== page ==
Building Science

Mass Walls and Energy Efficiency

There’s a reason man has built with mass walls for centuries

From mud huts to stone cas­tles, build­ings con­struct­ed with thick and dense walls have always been val­ued for their ther­mal prop­er­ties. In parts of the south­west Unit­ed States adobe build­ings have been the hous­ing of choice for as long as peo­ple have resided in that area.

Adobe build­ings pro­vide excep­tion­al ther­mal ben­e­fits, keep­ing res­i­dents inside cool on even the hottest sum­mer days, and warm at night in spite of win­ter tem­per­a­tures that can drop below freez­ing. This ther­mal mass, or ther­mal iner­tia, effect is well under­stood in the archi­tec­tur­al world and is also fea­tured promi­nent­ly in recent build­ing codes. While insu­lat­ing mate­ri­als in the build­ing enve­lope help to slow down the rate of trans­fer of ener­gy through a wall sys­tem, ther­mal mass ampli­fies the ener­gy effi­cien­cy of the sys­tem by absorb­ing a sig­nif­i­cant amount of heat ener­gy that reach­es the insu­la­tion. This boost in ener­gy per­for­mance is strongest in cli­mates and sea­sons where there are large swings in tem­per­a­tures through­out the day.

In the 2015 Inter­na­tion­al Ener­gy Con­ser­va­tion Code (IECC), for exam­ple, the amount of added insu­la­tion required for a com­mer­cial build­ing in Dal­las, Texas (IECC Zone 3, Pre­scrip­tive R‑value Method) con­struct­ed of light gauge fram­ing is R‑13 in the wall cav­i­ties – plus an addi­tion­al R‑7.5 con­tin­u­ous insu­la­tion on the out­side of the wall. For the same build­ing con­struct­ed of a mass wall sys­tem, the code only requires the addi­tion of R‑7.6 of con­tin­u­ous insu­la­tion to achieve the same lev­el of per­for­mance.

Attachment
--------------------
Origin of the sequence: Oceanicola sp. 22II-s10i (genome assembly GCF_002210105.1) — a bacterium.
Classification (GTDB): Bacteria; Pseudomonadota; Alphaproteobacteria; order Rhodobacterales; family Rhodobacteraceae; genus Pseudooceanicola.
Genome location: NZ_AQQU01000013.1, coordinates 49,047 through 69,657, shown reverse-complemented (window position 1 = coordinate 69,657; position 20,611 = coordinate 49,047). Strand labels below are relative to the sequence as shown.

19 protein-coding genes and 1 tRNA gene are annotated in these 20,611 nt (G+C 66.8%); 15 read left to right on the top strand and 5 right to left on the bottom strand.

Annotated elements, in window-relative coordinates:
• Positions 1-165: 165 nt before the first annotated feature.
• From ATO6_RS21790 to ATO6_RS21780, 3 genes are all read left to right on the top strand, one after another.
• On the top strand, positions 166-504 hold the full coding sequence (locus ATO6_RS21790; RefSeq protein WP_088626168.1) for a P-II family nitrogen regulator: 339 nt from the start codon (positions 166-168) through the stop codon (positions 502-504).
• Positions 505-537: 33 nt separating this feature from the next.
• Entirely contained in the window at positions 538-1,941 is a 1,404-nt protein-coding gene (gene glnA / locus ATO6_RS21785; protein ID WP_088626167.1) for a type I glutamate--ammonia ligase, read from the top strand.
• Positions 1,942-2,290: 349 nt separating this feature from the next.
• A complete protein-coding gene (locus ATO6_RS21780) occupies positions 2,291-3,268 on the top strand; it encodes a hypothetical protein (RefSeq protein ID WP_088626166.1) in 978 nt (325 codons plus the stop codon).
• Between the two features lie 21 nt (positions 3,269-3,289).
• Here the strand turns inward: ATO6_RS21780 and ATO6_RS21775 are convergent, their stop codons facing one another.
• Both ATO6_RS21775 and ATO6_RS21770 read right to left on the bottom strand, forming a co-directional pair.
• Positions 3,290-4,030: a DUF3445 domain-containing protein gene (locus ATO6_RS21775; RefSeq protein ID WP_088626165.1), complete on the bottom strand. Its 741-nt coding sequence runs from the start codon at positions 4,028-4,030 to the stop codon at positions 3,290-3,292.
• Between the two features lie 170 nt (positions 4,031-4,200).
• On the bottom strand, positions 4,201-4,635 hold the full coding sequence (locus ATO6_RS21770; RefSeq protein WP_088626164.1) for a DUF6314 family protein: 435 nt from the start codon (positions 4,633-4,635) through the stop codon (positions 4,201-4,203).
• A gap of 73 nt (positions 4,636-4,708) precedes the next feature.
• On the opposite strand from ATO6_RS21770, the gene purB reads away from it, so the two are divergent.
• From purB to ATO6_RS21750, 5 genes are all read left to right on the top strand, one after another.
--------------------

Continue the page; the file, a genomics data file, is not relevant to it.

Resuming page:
While wood and light-gauge steel fram­ing are still very pop­u­lar, they have become more com­plex and cost­ly to con­struct. New build­ing codes with stricter ener­gy-effi­cien­cy require­ments are forc­ing builders to add more and more lay­ers of expen­sive insu­la­tion, as well as pay for the addi­tion­al labor and costs of adding these mate­ri­als. In the end, the new build­ing might pass code, but it will fail to pro­vide near­ly as much ener­gy effi­cien­cy as a mass wall sys­tem. Just as impor­tant, cav­i­ty wall build­ings fail to pro­vide the lev­el of fire and storm safe­ty that has been demon­strat­ed by many mass wall sys­tems.

In con­trast to light-frame cav­i­ty-wall sys­tems, Bau­tex Block is a light­weight, insu­lat­ed con­crete block that, when used to con­struct a build­ing, pro­vides struc­ture, enve­lope, fire and storm resis­tance, an air and mois­ture bar­ri­er, and con­tin­u­ous insu­la­tion – all in a sin­gle inte­grat­ed assem­bly. It’s a mod­u­lar, mor­tar­less wall sys­tem where blocks are stacked and then filled with rein­forced con­crete to cre­ate an insu­lat­ed struc­tur­al wall. The wall sys­tem is con­struct­ed using the same labor, tools and tech­niques as those used in tra­di­tion­al con­crete mason­ry con­struc­tion.

The result is a sim­ple, sin­gle, inte­grat­ed wall assem­bly that cre­ates an air­tight, R‑14 con­tin­u­ous­ly insu­lat­ed mass wall for the build­ing enve­lope with high­er ener­gy effi­cien­cy per­for­mance than most cav­i­ty-wall or tra­di­tion­al mass wall sys­tems – all with­out any addi­tion­al insu­la­tion – while pro­vid­ing sub­stan­tial­ly improved lev­els of per­for­mance and safe­ty.

Down­load Under­stand­ing R‑value, Mass Walls, Con­tin­u­ous Insu­la­tion and Air Tight­ness